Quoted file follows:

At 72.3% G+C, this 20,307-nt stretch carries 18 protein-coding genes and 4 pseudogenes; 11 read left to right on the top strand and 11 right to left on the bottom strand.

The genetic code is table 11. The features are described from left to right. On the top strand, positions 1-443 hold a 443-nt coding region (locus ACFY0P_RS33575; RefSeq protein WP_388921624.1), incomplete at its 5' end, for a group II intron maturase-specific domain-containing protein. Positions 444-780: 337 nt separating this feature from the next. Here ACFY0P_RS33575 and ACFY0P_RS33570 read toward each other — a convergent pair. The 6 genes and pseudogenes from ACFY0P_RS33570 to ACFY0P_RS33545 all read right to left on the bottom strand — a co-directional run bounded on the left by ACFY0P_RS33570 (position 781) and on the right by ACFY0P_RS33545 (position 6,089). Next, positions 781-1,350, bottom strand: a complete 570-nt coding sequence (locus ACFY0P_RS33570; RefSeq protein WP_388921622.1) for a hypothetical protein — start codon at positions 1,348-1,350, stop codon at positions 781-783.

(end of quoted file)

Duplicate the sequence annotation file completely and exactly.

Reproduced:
At 72.3% G+C, this 20,307-nt stretch carries 18 protein-coding genes and 4 pseudogenes; 11 read left to right on the top strand and 11 right to left on the bottom strand.

The genetic code is table 11. The features are described from left to right. On the top strand, positions 1-443 hold a 443-nt coding region (locus ACFY0P_RS33575; RefSeq protein WP_388921624.1), incomplete at its 5' end, for a group II intron maturase-specific domain-containing protein. Positions 444-780: 337 nt separating this feature from the next. Here ACFY0P_RS33575 and ACFY0P_RS33570 read toward each other — a convergent pair. The 6 genes and pseudogenes from ACFY0P_RS33570 to ACFY0P_RS33545 all read right to left on the bottom strand — a co-directional run bounded on the left by ACFY0P_RS33570 (position 781) and on the right by ACFY0P_RS33545 (position 6,089). Next, positions 781-1,350, bottom strand: a complete 570-nt coding sequence (locus ACFY0P_RS33570; RefSeq protein WP_388921622.1) for a hypothetical protein — start codon at positions 1,348-1,350, stop codon at positions 781-783.